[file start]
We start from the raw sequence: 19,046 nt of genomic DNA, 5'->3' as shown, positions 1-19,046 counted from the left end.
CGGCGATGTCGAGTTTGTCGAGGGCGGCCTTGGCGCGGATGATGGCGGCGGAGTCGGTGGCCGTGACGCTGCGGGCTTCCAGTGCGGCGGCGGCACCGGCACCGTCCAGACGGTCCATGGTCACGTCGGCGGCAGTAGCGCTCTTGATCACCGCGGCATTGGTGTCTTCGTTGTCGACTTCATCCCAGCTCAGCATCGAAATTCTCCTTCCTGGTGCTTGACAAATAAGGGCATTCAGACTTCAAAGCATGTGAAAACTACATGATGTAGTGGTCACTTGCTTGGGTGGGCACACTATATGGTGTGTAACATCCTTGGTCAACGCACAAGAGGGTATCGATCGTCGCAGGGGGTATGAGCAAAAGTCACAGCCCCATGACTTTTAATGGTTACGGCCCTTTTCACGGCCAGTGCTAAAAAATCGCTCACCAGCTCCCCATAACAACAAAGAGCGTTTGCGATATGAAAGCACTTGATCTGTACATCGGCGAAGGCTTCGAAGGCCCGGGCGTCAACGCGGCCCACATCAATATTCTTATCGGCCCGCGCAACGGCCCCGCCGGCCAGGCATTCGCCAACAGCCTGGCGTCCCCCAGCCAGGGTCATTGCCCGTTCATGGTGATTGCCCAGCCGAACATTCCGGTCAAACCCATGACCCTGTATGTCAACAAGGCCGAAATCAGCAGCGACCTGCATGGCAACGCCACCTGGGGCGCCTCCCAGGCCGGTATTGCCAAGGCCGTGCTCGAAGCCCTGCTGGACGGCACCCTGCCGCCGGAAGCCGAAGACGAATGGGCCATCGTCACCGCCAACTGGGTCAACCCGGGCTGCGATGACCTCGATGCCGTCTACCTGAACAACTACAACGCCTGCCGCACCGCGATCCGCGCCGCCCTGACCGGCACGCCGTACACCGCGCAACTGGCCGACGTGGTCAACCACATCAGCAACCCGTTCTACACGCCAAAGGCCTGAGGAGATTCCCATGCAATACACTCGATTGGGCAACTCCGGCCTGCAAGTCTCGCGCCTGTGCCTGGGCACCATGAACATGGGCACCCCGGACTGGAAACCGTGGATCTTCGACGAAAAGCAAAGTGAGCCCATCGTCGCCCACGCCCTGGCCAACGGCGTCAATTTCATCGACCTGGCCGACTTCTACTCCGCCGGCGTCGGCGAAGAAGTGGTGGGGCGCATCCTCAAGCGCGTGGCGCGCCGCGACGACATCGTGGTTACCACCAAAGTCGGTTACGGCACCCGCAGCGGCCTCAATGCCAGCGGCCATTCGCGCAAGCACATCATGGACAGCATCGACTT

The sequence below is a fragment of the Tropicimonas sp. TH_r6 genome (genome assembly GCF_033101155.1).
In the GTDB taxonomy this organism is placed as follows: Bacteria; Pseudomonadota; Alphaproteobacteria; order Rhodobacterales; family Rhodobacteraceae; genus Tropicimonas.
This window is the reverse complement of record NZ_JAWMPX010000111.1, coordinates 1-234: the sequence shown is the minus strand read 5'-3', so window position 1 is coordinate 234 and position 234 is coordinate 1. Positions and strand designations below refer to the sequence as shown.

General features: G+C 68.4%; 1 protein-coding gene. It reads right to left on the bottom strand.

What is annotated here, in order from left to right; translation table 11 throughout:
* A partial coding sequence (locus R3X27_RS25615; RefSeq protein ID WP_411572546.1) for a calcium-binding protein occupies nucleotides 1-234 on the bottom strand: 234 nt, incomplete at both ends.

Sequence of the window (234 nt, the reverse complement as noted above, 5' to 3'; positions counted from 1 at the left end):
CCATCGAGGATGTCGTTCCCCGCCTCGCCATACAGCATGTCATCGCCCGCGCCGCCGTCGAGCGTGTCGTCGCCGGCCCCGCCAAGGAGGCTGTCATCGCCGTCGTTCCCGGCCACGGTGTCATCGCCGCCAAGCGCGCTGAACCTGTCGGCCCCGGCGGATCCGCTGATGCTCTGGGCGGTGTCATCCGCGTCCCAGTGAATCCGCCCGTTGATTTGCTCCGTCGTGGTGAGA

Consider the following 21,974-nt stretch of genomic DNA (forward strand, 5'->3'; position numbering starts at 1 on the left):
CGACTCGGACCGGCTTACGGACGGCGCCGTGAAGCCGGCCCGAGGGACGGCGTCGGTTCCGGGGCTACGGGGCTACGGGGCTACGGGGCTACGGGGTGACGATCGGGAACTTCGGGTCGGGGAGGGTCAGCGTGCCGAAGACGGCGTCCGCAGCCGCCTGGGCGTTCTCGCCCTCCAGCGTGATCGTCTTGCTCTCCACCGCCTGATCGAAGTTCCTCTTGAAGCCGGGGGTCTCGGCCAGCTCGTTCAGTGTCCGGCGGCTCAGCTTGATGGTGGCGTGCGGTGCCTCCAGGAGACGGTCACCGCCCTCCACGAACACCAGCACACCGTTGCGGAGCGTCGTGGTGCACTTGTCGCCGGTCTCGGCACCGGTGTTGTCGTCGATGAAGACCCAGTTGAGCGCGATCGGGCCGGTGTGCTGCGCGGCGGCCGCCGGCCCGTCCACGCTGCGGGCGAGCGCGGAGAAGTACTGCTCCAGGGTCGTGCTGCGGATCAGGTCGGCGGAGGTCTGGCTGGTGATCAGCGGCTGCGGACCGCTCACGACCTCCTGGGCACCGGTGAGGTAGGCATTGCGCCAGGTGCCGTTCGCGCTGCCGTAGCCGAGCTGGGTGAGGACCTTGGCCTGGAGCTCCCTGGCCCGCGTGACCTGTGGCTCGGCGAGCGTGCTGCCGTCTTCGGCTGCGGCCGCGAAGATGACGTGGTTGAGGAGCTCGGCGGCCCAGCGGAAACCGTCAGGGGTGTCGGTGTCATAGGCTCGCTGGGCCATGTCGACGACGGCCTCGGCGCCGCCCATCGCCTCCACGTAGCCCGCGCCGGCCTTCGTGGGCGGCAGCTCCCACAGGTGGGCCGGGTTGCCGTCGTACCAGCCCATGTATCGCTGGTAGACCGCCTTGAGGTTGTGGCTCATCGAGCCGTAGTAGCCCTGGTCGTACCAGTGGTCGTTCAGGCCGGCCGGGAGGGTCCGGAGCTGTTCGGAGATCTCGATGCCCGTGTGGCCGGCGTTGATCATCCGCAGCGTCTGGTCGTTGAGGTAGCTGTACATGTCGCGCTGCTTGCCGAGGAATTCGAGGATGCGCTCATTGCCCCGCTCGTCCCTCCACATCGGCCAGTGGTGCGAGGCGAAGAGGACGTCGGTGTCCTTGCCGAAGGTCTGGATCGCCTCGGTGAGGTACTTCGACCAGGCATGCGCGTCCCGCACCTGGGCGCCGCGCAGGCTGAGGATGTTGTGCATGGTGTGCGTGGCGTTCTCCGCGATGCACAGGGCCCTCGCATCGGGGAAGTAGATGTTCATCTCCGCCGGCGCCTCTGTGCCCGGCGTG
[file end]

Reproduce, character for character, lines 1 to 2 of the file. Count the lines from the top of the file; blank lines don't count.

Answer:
We start from the raw sequence: 19,046 nt of genomic DNA, 5'->3' as shown, positions 1-19,046 counted from the left end.
CGGCGATGTCGAGTTTGTCGAGGGCGGCCTTGGCGCGGATGATGGCGGCGGAGTCGGTGGCCGTGACGCTGCGGGCTTCCAGTGCGGCGGCGGCACCGGCACCGTCCAGACGGTCCATGGTCACGTCGGCGGCAGTAGCGCTCTTGATCACCGCGGCATTGGTGTCTTCGTTGTCGACTTCATCCCAGCTCAGCATCGAAATTCTCCTTCCTGGTGCTTGACAAATAAGGGCATTCAGACTTCAAAGCATGTGAAAACTACATGATGTAGTGGTCACTTGCTTGGGTGGGCACACTATATGGTGTGTAACATCCTTGGTCAACGCACAAGAGGGTATCGATCGTCGCAGGGGGTATGAGCAAAAGTCACAGCCCCATGACTTTTAATGGTTACGGCCCTTTTCACGGCCAGTGCTAAAAAATCGCTCACCAGCTCCCCATAACAACAAAGAGCGTTTGCGATATGAAAGCACTTGATCTGTACATCGGCGAAGGCTTCGAAGGCCCGGGCGTCAACGCGGCCCACATCAATATTCTTATCGGCCCGCGCAACGGCCCCGCCGGCCAGGCATTCGCCAACAGCCTGGCGTCCCCCAGCCAGGGTCATTGCCCGTTCATGGTGATTGCCCAGCCGAACATTCCGGTCAAACCCATGACCCTGTATGTCAACAAGGCCGAAATCAGCAGCGACCTGCATGGCAACGCCACCTGGGGCGCCTCCCAGGCCGGTATTGCCAAGGCCGTGCTCGAAGCCCTGCTGGACGGCACCCTGCCGCCGGAAGCCGAAGACGAATGGGCCATCGTCACCGCCAACTGGGTCAACCCGGGCTGCGATGACCTCGATGCCGTCTACCTGAACAACTACAACGCCTGCCGCACCGCGATCCGCGCCGCCCTGACCGGCACGCCGTACACCGCGCAACTGGCCGACGTGGTCAACCACATCAGCAACCCGTTCTACACGCCAAAGGCCTGAGGAGATTCCCATGCAATACACTCGATTGGGCAACTCCGGCCTGCAAGTCTCGCGCCTGTGCCTGGGCACCATGAACATGGGCACCCCGGACTGGAAACCGTGGATCTTCGACGAAAAGCAAAGTGAGCCCATCGTCGCCCACGCCCTGGCCAACGGCGTCAATTTCATCGACCTGGCCGACTTCTACTCCGCCGGCGTCGGCGAAGAAGTGGTGGGGCGCATCCTCAAGCGCGTGGCGCGCCGCGACGACATCGTGGTTACCACCAAAGTCGGTTACGGCACCCGCAGCGGCCTCAATGCCAGCGGCCATTCGCGCAAGCACATCATGGACAGCATCGACTT